# Converting Implied Volatility to Expected Daily Move

This page shows how to convert implied volatility (typically annual standard deviation of returns) to daily volatility and how to interpret it in terms of expected daily price changes with given probabilities.

Note that in the Implied Volatility Calculator you don't need to do the conversion, as the calculated implied volatility is already shown for all the common time periods – annual, monthly, weekly, daily, and for the exact time period until the option's expiration (cells D17-D21). ## Implied Volatility as Annual Standard Deviation

Implied volatility, either in the form of volatility index (such as the VIX for S&P500 index) or implied volatility for a single option (see how to calculate that from option price), is typically expressed as annualized standard deviation of the underlying asset's returns (price changes).

That said, it is often useful to work with volatility or expected price changes over a period shorter than one year. You may want to convert the annualized implied volatility to daily or weekly.

## Converting Volatility to Daily

Converting volatility (standard deviation) from annual to daily is quite simple. The only thing to keep in mind is that volatility is proportional to the square root of time, and not to time itself. This is because volatility, and more generally standard deviation, is the square root of variance and because variance is proportional to time. Therefore volatility is proportional to square root of time (more detailed explanation here).

Knowing this, you can easily convert annual volatility to daily volatility by dividing it by the square root of the number of trading days per year. Assuming 252 trading days per year, which has been the average for US stock and option markets in the last years, you can convert annual implied volatility to daily volatility by dividing it by the square root of 252, or approximately 15.87. In Excel, you can use the function SQRT to calculate square root.

### Example

For example, is you find that implied volatility of a particular option is 25% (either by observing it in a trading platform or calculating it from the option's price), the daily implied volatility is:

25% / 15.87 = 1.57%

### Rule of 16

Traders sometimes round the square root of the number of trading days per year to 16 (this is sometimes referred to as the volatility rule of 16). It allows quicker and easier calculation and is still accurate enough for most purposes (16 is actually the square root of 256).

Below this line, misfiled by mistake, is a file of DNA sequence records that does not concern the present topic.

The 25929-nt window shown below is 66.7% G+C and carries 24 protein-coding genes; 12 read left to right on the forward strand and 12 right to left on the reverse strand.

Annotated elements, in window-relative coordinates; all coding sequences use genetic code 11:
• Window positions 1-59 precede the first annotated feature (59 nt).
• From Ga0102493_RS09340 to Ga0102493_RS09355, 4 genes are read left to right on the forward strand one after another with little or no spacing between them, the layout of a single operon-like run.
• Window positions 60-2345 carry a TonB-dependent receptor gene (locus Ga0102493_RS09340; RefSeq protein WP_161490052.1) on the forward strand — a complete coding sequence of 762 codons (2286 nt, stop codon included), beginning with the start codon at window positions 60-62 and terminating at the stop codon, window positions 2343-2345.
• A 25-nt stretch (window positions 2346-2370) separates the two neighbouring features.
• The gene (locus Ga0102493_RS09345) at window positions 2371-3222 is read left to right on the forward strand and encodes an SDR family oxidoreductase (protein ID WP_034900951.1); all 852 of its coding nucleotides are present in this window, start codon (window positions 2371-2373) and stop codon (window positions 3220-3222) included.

In our example, dividing by 16 rather than 15.87 would make the resulting daily volatility equal to 1.56%.

## Interpreting Daily Volatility as Expected Moves

The daily implied volatility which we have just calculated can be interpreted as the expected standard deviation of daily price changes (over the remaining life of the option) being 1.57%.

This does not mean that every day the stock will move by 1.57%. Even if the actual realized volatility turns out matching the market's expectations (which is rarely the case), some moves will be smaller, some bigger, some positive, and some negative.

Only on average, the general size of the moves will be so big that their standard deviation will be 1.57%.

Assuming normal distribution of returns and mean expected return of zero, we can expect the actual daily price moves to fall:

• within one standard deviation from zero (i.e. greater than -1.57% and smaller than +1.57%) on 68% of days (about 2 out of every 3 days) and
• within two standard deviations (between -3.15% and +3.15%) on approximately 95% of days (about once a month).

## Periods Other Than Daily

What if you want to know the probabilities for some period other than daily? For example, your options expire 3 weeks from now and you want to know how likely different price moves are from now to expiration.

Knowing that volatility is proportional to the square root of time, it is very simple:

Just as we converted annual volatility to volatility per one trading day by dividing it by the square root of number of trading days per year, now we can convert annual volatility to 3-week volatility by dividing it by the square root of 52 (as there are 52 weeks in a year) and multiplying by the square root of 3 (because we want 3-week volatility). In other words, 3-week volatility is calculated as:

Annual volatility * sqrt(3/52)

In our example, when annual volatility is 25%, 3-week volatility is

25% * sqrt(3/52) = 25% * 0.24 = 6%

This means there is approximately

• 68% probability the price 3 weeks from now will be between -6% and +6% (one standard deviation) from the current price and
• 95% probability it will be between -12% and +12% (two standard deviations) from the current price.

## Probability that Price Will Be Above X / Below X

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